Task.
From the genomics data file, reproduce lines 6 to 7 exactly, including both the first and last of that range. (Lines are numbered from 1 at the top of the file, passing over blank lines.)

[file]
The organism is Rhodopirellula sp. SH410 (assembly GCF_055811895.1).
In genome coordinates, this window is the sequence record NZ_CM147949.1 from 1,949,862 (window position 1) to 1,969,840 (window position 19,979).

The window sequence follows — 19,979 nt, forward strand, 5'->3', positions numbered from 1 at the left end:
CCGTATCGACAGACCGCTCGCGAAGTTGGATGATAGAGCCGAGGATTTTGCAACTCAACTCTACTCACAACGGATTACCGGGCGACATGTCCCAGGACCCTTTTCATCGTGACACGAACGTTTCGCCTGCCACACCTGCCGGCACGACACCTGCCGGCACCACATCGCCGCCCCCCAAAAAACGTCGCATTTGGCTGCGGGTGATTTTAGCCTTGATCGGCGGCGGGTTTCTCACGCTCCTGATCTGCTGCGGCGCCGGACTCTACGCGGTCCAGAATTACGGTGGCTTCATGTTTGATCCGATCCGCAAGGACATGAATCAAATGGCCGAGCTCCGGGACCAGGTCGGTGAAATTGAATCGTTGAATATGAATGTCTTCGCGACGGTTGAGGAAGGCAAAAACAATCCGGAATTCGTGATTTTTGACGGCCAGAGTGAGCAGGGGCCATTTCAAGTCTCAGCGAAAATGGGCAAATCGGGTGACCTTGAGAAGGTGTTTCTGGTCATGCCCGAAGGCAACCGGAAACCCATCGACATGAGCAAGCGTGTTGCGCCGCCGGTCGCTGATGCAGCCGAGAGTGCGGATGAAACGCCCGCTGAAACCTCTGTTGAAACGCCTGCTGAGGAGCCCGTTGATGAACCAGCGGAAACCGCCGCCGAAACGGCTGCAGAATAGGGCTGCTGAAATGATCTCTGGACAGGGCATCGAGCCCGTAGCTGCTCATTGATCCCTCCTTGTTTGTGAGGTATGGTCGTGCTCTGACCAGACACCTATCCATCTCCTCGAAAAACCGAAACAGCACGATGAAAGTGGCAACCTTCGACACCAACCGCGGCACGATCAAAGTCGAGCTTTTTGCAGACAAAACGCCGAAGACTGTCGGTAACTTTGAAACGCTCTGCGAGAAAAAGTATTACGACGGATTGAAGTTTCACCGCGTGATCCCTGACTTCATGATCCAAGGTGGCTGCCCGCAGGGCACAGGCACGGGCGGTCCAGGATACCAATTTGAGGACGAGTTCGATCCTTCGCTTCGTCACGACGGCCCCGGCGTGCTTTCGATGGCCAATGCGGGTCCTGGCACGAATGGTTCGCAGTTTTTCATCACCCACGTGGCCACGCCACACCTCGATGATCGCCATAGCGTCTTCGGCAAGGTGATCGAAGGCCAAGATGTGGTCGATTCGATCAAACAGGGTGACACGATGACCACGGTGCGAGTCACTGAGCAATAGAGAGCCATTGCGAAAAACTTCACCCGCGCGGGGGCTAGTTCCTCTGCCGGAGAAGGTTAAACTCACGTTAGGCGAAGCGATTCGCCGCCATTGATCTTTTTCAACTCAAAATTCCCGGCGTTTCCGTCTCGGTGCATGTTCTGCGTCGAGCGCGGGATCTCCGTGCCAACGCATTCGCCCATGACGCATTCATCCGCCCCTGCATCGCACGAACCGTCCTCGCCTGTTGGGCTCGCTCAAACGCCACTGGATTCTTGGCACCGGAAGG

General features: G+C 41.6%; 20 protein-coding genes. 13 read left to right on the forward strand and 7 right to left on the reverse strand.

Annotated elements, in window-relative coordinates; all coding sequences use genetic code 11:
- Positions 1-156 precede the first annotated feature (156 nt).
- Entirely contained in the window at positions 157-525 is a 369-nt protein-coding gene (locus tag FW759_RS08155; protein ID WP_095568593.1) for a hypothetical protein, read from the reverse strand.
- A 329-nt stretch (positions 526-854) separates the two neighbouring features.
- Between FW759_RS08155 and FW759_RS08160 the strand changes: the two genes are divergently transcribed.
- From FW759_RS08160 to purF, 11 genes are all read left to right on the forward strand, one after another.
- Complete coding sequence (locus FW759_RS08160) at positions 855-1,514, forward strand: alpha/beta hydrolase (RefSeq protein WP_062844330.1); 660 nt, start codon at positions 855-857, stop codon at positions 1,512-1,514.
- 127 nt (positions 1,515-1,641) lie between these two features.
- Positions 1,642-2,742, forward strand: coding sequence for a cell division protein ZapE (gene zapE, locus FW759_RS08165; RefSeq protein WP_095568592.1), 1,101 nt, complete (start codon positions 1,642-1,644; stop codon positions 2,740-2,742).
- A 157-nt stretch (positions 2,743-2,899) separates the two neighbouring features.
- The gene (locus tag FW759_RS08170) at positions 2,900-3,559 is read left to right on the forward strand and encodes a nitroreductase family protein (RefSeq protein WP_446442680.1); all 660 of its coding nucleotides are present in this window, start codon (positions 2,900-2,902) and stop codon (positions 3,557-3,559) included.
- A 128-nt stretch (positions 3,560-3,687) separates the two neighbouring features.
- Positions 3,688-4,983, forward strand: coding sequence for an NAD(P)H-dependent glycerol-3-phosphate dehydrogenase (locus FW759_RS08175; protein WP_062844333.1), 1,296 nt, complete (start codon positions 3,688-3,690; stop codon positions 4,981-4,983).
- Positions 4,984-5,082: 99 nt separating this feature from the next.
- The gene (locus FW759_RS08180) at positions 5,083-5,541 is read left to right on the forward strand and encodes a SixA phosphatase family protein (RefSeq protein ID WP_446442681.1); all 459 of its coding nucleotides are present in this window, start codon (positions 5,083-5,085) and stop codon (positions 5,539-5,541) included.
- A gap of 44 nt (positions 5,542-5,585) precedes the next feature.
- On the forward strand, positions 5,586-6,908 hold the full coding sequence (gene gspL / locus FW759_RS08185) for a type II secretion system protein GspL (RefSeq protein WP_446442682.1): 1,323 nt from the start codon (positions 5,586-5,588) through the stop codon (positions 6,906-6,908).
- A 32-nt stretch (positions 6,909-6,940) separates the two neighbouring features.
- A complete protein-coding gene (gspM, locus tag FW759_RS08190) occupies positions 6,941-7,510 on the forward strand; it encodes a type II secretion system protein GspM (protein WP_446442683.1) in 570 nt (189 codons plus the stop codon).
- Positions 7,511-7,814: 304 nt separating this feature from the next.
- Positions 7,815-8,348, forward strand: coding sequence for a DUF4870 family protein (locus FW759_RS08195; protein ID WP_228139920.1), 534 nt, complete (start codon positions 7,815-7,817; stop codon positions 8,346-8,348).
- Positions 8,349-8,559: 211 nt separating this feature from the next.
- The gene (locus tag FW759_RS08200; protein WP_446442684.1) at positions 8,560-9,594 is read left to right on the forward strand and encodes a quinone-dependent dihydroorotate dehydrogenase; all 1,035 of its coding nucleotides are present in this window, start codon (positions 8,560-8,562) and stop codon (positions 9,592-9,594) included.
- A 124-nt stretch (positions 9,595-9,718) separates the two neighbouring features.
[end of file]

Annotated elements, in window-relative coordinates; all coding sequences use genetic code 11:
- Positions 1-156 precede the first annotated feature (156 nt).